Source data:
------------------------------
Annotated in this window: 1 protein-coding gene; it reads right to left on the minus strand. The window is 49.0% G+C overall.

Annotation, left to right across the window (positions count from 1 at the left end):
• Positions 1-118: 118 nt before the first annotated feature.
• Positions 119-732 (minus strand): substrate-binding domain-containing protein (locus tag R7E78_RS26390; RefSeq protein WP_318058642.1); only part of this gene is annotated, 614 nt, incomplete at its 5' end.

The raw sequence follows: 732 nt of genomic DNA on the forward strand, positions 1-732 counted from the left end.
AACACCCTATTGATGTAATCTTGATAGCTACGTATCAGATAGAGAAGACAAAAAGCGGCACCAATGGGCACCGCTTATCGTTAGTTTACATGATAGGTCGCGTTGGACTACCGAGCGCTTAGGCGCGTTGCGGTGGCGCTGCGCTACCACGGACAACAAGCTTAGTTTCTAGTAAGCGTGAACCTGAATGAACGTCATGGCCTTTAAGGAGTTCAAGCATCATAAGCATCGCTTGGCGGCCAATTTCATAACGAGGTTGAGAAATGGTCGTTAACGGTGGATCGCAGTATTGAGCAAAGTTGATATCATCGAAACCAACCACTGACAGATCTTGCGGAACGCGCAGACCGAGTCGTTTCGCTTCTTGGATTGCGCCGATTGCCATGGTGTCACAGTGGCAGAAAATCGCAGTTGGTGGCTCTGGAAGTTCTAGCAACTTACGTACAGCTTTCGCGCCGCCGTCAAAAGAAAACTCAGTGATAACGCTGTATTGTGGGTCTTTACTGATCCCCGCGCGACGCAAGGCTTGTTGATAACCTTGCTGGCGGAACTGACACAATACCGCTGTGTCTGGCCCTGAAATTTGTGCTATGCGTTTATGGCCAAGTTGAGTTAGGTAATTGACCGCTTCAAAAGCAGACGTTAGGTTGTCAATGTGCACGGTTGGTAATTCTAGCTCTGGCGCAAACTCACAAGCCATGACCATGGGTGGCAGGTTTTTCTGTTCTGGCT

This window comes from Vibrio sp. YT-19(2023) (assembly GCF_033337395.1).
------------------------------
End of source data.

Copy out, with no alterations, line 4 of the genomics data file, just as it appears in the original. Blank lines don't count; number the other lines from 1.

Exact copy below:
• Positions 119-732 (minus strand): substrate-binding domain-containing protein (locus tag R7E78_RS26390; RefSeq protein WP_318058642.1); only part of this gene is annotated, 614 nt, incomplete at its 5' end.